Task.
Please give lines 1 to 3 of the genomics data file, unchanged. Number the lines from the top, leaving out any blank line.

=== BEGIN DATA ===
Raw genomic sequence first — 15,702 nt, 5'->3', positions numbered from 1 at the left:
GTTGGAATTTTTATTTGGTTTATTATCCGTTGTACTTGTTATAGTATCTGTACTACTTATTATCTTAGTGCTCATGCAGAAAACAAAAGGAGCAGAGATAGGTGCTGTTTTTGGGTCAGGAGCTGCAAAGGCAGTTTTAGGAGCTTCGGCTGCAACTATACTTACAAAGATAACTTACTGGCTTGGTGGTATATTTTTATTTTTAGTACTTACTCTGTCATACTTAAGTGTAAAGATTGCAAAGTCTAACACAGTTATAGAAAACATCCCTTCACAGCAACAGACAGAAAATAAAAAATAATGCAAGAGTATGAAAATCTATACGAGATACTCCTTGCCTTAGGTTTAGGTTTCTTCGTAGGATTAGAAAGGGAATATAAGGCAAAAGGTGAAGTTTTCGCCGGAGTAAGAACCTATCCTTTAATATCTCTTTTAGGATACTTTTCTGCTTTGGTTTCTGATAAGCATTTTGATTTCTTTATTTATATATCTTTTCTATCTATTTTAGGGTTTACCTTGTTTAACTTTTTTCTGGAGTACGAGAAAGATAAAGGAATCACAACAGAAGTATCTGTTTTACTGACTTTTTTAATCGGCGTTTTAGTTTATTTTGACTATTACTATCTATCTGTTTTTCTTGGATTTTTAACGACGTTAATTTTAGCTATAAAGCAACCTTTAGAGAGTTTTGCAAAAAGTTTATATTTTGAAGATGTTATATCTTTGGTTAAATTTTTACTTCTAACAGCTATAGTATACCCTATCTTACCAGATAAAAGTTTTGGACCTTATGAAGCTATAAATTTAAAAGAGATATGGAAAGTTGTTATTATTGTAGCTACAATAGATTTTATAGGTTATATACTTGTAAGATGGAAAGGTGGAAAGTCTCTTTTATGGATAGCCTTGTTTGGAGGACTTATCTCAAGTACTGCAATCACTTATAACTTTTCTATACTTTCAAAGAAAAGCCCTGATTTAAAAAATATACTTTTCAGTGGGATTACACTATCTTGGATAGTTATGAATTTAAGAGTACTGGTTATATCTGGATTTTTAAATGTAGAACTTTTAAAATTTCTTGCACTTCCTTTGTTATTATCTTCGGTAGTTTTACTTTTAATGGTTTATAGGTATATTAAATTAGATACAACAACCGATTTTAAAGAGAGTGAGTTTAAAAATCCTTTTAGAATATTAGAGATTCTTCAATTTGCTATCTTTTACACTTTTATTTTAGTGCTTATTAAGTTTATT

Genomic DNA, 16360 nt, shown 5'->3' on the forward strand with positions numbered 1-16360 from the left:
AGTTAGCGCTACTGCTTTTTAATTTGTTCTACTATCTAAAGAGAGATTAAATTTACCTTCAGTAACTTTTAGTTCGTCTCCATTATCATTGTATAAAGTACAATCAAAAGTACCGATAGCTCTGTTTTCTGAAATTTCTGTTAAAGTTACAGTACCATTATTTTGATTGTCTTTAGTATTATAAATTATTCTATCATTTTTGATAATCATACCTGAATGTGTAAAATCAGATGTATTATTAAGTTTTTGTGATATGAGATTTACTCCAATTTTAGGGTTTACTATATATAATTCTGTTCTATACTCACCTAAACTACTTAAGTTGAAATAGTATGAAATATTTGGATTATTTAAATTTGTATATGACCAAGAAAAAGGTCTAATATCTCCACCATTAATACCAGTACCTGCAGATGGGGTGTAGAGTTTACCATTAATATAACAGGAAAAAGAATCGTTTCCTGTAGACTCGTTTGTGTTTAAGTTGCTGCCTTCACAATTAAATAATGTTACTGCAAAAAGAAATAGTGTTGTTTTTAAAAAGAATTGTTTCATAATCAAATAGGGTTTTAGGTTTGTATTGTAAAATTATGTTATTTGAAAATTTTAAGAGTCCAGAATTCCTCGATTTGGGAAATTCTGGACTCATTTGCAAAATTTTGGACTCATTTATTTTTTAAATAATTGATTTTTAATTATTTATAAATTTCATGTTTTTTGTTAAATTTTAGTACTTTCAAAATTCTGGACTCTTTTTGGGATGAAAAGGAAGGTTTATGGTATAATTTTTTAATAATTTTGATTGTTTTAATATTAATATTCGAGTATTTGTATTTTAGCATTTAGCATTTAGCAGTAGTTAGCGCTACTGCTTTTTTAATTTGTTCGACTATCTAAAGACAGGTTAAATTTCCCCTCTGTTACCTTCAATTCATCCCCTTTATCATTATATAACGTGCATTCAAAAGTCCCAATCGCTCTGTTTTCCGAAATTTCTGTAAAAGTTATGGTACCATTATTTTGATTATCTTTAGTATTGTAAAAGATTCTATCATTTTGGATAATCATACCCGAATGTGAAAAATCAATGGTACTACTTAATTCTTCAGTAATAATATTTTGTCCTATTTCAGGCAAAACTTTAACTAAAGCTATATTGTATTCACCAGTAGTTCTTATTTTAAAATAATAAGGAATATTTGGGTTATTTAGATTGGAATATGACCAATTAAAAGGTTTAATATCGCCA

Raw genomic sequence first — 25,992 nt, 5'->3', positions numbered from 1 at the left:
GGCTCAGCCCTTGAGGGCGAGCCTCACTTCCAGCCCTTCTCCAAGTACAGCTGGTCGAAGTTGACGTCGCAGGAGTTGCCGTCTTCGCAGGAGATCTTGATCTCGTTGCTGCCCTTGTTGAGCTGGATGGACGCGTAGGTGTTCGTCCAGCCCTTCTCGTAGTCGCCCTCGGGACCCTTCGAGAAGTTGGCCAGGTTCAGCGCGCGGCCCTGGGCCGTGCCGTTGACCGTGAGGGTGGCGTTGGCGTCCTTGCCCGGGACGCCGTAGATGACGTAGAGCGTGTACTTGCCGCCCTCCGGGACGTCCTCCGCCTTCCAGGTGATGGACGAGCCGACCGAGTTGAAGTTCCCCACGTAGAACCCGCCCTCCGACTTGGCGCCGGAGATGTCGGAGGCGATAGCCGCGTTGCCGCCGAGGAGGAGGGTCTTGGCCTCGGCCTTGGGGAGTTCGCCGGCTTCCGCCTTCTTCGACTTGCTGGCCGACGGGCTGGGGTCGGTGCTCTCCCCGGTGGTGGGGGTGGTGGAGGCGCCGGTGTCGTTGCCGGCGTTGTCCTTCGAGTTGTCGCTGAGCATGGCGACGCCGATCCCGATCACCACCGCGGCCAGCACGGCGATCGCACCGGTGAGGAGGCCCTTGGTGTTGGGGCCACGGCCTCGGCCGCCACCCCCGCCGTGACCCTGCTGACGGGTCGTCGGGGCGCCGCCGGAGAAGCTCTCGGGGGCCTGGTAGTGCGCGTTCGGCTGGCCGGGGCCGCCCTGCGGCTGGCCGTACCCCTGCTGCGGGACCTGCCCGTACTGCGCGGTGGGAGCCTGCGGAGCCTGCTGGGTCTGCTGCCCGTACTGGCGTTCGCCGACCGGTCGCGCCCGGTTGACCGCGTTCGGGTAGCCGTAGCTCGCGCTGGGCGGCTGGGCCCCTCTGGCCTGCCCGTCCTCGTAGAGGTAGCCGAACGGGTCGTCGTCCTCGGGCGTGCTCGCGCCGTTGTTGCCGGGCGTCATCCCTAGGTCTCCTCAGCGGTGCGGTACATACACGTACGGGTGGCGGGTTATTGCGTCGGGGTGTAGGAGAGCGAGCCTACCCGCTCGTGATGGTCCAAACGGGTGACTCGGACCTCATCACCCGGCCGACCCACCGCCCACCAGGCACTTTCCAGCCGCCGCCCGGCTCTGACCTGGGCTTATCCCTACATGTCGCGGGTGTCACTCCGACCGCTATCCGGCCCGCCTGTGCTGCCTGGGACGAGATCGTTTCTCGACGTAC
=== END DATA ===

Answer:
Raw genomic sequence first — 15,702 nt, 5'->3', positions numbered from 1 at the left:
GTTGGAATTTTTATTTGGTTTATTATCCGTTGTACTTGTTATAGTATCTGTACTACTTATTATCTTAGTGCTCATGCAGAAAACAAAAGGAGCAGAGATAGGTGCTGTTTTTGGGTCAGGAGCTGCAAAGGCAGTTTTAGGAGCTTCGGCTGCAACTATACTTACAAAGATAACTTACTGGCTTGGTGGTATATTTTTATTTTTAGTACTTACTCTGTCATACTTAAGTGTAAAGATTGCAAAGTCTAACACAGTTATAGAAAACATCCCTTCACAGCAACAGACAGAAAATAAAAAATAATGCAAGAGTATGAAAATCTATACGAGATACTCCTTGCCTTAGGTTTAGGTTTCTTCGTAGGATTAGAAAGGGAATATAAGGCAAAAGGTGAAGTTTTCGCCGGAGTAAGAACCTATCCTTTAATATCTCTTTTAGGATACTTTTCTGCTTTGGTTTCTGATAAGCATTTTGATTTCTTTATTTATATATCTTTTCTATCTATTTTAGGGTTTACCTTGTTTAACTTTTTTCTGGAGTACGAGAAAGATAAAGGAATCACAACAGAAGTATCTGTTTTACTGACTTTTTTAATCGGCGTTTTAGTTTATTTTGACTATTACTATCTATCTGTTTTTCTTGGATTTTTAACGACGTTAATTTTAGCTATAAAGCAACCTTTAGAGAGTTTTGCAAAAAGTTTATATTTTGAAGATGTTATATCTTTGGTTAAATTTTTACTTCTAACAGCTATAGTATACCCTATCTTACCAGATAAAAGTTTTGGACCTTATGAAGCTATAAATTTAAAAGAGATATGGAAAGTTGTTATTATTGTAGCTACAATAGATTTTATAGGTTATATACTTGTAAGATGGAAAGGTGGAAAGTCTCTTTTATGGATAGCCTTGTTTGGAGGACTTATCTCAAGTACTGCAATCACTTATAACTTTTCTATACTTTCAAAGAAAAGCCCTGATTTAAAAAATATACTTTTCAGTGGGATTACACTATCTTGGATAGTTATGAATTTAAGAGTACTGGTTATATCTGGATTTTTAAATGTAGAACTTTTAAAATTTCTTGCACTTCCTTTGTTATTATCTTCGGTAGTTTTACTTTTAATGGTTTATAGGTATATTAAATTAGATACAACAACCGATTTTAAAGAGAGTGAGTTTAAAAATCCTTTTAGAATATTAGAGATTCTTCAATTTGCTATCTTTTACACTTTTATTTTAGTGCTTATTAAGTTTATT

Genomic DNA, 16360 nt, shown 5'->3' on the forward strand with positions numbered 1-16360 from the left: